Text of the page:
Sri Lanka’s Hospitality Sector – Preparing to Reopen

When will Sri Lanka reopen for tourism? At the time of publication, the authorities have decided to reopen all restaurants and hotels registered under the SLTDA for in-house dining, as a first phase of  reopening the country for tourism.

Yes, we are eager to resume operations, but we also need to be well prepared for the new world that has been carved out by COVID-19. We are not going back to a pre COVID-19 era. Instead, we are preparing to enter a new period, where those of us in the hospitality sector need to be responsible, proactive and ready to give customers the assurance that we have done all we can to mitigate the risk of the virus.


The Sri Lanka Tourism Alliance recently spoke with Sanath Ukwatte, Chairman, Mount Lavinia Hotel, President of the Hotels Association of Sri Lanka and Member of the Alliance’s Tourism Advisory Group on the hospitality sector’s preparations for reopening. Below is an excerpt of the interview.

Q: How important is it for Sri Lanka’s hospitality sector to start preparing for the COVID-19 world?

A: The health and safety regulations implemented in the hotel sector to prevent and manage COVID-19 will decide the future of the industry. It is that important. Every customer, be they local or foreign, will want to see the preventive and control measures properties put in place, so that they can have the assurance of safety. The entire industry has to take measures to reassure customers of health and safety protocols that have been put in place to protect guests as well as team members.

The Sri Lanka Tourism Development Authority (SLTDA) has developed a well thought out set of guidelines that covers the entire journey of a guest from arrival to departure. These operational guidelines form the basis of the requirements our sector is expected to follow.

Q: What is the top priority for hotels as they prepare for this new normal?

A: One of the key measures the sector needs to implement is establishing a task force at each property to ensure all points of guest contact are covered. These contact points include, but are not limited to, transfers, check in, guest experiences, F&B, beaches and spas. The property needs to clearly map out each guest touch point and implement comprehensive protocols to mitigate risk, ensuring that they are in line with guidelines shared by health and tourism authorities. There needs to be good communication and compulsory training to ensure that every team member is aware of the requirements and protocols.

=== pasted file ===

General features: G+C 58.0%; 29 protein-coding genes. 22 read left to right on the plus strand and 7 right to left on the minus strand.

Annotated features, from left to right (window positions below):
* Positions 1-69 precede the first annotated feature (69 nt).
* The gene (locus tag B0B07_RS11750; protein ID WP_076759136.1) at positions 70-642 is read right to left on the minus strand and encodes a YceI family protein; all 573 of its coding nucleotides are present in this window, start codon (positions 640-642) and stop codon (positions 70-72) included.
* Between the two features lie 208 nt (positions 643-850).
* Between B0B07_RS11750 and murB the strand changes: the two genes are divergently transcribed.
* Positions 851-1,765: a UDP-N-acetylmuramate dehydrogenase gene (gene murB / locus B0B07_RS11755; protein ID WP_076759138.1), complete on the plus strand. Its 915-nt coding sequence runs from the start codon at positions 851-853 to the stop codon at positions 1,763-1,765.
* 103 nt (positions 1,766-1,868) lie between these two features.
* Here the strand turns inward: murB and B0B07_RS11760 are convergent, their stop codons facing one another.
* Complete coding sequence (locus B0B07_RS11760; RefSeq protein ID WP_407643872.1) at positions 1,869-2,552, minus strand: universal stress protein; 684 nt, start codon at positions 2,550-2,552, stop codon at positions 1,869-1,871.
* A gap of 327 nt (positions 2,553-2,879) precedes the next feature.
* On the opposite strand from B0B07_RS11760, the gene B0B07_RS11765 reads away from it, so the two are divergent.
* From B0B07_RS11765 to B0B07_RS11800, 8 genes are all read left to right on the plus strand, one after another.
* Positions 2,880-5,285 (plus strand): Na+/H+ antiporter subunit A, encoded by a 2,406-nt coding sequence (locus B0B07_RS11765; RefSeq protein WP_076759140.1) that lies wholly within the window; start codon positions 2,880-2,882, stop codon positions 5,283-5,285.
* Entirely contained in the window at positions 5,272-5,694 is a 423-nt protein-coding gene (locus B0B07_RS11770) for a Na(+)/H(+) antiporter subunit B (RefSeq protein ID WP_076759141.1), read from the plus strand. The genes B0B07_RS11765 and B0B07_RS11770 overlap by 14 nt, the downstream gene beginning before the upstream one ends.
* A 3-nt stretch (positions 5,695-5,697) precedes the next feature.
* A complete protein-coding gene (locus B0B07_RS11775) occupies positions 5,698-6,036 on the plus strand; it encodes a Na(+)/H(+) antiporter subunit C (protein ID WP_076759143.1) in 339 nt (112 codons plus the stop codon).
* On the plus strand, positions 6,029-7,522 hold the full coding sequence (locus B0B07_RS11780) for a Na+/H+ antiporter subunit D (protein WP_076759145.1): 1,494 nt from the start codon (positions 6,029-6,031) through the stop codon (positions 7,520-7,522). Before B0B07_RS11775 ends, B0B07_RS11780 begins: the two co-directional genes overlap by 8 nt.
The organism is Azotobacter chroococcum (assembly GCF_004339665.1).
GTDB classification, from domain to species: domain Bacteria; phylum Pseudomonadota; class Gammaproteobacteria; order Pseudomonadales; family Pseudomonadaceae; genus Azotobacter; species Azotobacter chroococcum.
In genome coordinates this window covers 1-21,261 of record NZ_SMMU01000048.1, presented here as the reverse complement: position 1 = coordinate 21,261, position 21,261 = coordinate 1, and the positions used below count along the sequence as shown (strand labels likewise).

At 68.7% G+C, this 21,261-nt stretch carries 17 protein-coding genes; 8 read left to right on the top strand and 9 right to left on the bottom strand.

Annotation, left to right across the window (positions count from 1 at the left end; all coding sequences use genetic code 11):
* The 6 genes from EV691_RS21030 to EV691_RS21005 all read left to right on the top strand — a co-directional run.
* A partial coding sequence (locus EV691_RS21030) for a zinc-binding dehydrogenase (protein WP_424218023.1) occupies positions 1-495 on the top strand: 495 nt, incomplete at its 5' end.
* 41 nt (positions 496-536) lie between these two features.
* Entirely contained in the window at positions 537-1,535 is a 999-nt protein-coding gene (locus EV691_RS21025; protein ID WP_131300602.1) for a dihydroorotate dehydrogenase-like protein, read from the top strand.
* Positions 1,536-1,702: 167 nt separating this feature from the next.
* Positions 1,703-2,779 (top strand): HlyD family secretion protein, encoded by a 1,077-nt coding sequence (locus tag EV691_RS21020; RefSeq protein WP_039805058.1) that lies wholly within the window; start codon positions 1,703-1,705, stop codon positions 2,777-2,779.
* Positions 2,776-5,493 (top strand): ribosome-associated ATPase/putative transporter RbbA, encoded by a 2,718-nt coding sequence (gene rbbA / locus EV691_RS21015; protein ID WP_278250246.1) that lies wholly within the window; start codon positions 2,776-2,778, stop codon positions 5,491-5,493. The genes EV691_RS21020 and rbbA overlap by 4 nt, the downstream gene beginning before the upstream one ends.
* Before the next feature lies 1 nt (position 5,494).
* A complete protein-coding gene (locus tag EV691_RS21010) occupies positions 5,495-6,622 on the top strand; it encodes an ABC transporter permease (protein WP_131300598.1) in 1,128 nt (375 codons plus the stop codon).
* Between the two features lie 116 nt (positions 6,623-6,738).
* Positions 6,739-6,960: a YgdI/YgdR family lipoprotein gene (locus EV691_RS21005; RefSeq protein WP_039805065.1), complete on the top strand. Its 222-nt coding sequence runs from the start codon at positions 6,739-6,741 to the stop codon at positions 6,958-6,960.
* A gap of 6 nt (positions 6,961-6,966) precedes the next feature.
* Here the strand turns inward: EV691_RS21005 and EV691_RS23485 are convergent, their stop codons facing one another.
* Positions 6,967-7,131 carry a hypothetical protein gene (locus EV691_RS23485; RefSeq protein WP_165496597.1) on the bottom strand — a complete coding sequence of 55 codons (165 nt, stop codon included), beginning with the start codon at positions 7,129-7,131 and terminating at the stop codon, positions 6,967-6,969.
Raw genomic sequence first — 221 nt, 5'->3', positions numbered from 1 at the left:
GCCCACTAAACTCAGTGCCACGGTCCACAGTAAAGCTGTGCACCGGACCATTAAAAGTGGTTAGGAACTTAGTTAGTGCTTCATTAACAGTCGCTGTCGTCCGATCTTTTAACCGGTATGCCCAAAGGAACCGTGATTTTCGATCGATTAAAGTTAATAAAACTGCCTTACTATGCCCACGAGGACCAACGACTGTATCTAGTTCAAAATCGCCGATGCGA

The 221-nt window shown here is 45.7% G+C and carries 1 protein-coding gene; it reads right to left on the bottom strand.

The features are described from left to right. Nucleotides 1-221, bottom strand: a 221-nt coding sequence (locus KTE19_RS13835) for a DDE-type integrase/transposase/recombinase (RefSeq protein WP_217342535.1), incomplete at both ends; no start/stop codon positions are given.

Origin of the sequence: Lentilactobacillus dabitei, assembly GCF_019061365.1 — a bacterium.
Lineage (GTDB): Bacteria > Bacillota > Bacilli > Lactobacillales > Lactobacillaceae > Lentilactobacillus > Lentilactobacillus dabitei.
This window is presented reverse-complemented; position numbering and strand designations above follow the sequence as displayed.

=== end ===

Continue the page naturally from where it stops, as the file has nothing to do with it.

Q: What are some of the challenges the sector will face in preparing to reopen?

A: The implementation of these new guidelines and strict adherence to protocols could come at an additional cost and an increase in workload for team members. Hotel staff would need to add new duties to their daily routines in order to implement COVID-19 prevention measures. There could also be instances where properties will need more staff members to implement specific protocols. It is evident that this could well become an issue for smaller establishments that employ a limited number of workers.

However, I believe that it is imperative to understand that it is of utmost importance for all hotel sector establishments to take the steps needed to comply with the required guidelines. It is our responsibility to do so, if we are to reopen and welcome guests once more. It maybe difficult today, but in the long run it will help us revive the business. We need to bite the bullet now, in order to secure the future.

Q: Is the sector equipped to cope with the new requirements?

A: Everything we know so far about COVID-19 indicates that it is here to stay, for at least a while longer. So, it comes down to learning how to continue our operations while the virus continues to pose a risk. Health and safety are not new subjects for us in the hotel sector. We have been practising strict hygiene procedures and following health standards for many years.

It goes without saying that good hygiene practices are a priority for the hospitality industry worldwide. Most hotels in Sri Lanka are subject to frequent audits by local authorities as well as international auditors, ensuring that we adhere to all health and safety guidelines.

Health and hygiene protocols are not a new phenomenon for us, we are well accustomed to it. We already conduct regular microbiology testing of hand swabs, chopping boards, water quality and food, and we also carry out frequent medical tests for food handlers and other staff members. The bottom line is that there were many health risk preventive measures already in operation in Sri Lanka, long before COVID-19 became a global pandemic.

The COVID-19 protocols and guidelines are merely further enhancements to many of our existing protocols. Therefore, we need to view these changes in a positive light and get the buy-in of all team members to prioritize and implement them responsibly. It is only then that we can begin to steadily open our doors to local guests and eventually to foreign visitors, and responsibly tell them that we have done all we can to manage risks.